I recall my first foray into adult fiction. It was summer break, sometime in my middle school years. Shortly after devouring the Dragonlance: Chronicles series, I found myself at a used bookstore with my friend, Matt. We had ridden our bikes to a nearby strip mall that connected Cub Foods to Target in this long, serpentine pattern. Midway between the two anchors was this tiny shop that must have had but a few hundred books.

Matt was telling me about this cool horror writer named Stephen King. He was familiar with his works at the time and snagged The Shining and Pet Semetery off the shelf. There were a handful of others and I ended up purchasing Cujo and Firestarter.

I still remember the fascination I had while reading Firestarter. The suspense. The magic. The love and fear of a young girl who was coming to grips with her newfound power. I was instantly hooked. Cujo had a less memorable impact, but I found myself venturing on to Pet Semetary and a few other King novels after that.

I’ve probably read about twenty Stephen King novels over the years. Some left memorable impressions on me (The Stand, Pet Semetary); others, not so much (Gerald’s Game — ugh, that was awful).

It has been several years since I picked up a Stephen King novel. Then, last week, at our library’s book sale, I found myself struggling to find something to read. It must have been that used book scent that gave me a sudden sense of nostalgia. I meandered over to the horror section (which can generally be described as a few cardboard boxes filled with King, Koontz, and Anne Rice). Desiring to rekindle that love of fiction I had discovered at an early age, I picked up Carrie, The Shining, The Dead Zone, Salem’s Lot, and Four Seasons.

10592I just finished Carrie, a book I never actually had read, but had seen the movie on numerous occasions. This was Stephen King’s first novel, salvaged by his wife from a waste basket. It tells of a high school misfit who has telekinetic powers. Her mother is a quacky religious fundamentalist who views Carrie as the product of her sin. Carrie is ridiculed by classmates, pushing her to the brink of destruction. A popular girl, Sue, tries to reconcile with Carrie by hooking her up with her boyfriend for prom. Things appear to be turning around for Carrie until a few bad-intentioned peers devise a plan to expose her to the ultimate ridicule.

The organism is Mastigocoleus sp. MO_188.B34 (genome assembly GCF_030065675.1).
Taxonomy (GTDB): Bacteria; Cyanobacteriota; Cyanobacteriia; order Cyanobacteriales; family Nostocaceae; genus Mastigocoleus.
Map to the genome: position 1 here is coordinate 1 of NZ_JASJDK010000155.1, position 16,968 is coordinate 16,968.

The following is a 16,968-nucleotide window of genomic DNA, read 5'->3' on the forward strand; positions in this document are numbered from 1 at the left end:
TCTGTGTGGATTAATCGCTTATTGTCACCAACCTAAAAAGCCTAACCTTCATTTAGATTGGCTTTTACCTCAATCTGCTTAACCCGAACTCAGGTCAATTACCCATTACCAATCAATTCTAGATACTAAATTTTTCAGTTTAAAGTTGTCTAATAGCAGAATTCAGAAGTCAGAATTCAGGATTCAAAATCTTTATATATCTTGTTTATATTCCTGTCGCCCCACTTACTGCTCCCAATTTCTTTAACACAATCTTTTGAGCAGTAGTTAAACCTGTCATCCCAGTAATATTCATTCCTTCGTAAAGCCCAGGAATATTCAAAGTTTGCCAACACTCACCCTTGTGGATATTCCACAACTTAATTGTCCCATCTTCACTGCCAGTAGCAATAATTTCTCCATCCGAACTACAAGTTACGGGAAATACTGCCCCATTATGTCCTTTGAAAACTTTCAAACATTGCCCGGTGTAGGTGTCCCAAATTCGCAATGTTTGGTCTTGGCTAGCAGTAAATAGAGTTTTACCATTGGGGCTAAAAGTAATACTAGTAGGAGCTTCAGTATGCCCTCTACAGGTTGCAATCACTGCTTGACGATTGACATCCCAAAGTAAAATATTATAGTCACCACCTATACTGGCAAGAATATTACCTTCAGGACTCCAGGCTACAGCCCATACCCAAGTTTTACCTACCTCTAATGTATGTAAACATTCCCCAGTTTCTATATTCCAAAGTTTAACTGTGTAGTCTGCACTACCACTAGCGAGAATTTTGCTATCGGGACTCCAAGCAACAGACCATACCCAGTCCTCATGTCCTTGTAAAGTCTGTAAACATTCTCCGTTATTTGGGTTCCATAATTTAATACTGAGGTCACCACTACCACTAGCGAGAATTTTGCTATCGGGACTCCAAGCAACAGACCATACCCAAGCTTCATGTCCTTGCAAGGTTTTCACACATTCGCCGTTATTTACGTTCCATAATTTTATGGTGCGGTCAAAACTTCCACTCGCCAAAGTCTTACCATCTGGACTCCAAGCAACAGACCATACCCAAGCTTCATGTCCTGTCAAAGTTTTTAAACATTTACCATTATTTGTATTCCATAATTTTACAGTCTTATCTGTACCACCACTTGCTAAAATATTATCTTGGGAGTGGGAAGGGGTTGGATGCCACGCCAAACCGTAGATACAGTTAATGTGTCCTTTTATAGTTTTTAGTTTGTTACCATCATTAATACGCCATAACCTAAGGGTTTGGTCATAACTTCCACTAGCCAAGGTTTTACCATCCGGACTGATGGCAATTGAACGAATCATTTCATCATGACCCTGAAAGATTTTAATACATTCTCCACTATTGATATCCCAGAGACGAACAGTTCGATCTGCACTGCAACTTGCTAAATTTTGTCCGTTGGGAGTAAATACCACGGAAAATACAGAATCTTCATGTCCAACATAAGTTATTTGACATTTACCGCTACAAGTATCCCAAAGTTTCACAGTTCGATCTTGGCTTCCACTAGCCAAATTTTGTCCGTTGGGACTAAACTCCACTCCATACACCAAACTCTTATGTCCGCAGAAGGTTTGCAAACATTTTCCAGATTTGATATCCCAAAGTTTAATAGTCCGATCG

I was a little surprised at the disjointedness of the novel. It reads like a patchwork quilt, non-linear narratives told from multiple viewpoints and snippets of news articles reflecting on the cataclysmic events. In a novel that deals with chaos, the disjointedness fits, but is a bit overwhelming. King’s raw approach to fiction works — and I think it is what has made him so successful. He makes no attempt to be polished or literary and expresses emotion with an authenticity that is difficult to match. Carrie is not King’s best novel, but it is a good place to start.

I don’t think I will ever read Stephen King’s complete works — I think he writes faster than I can read — but I still enjoy going back and catching up with some of the books that drew me into fiction.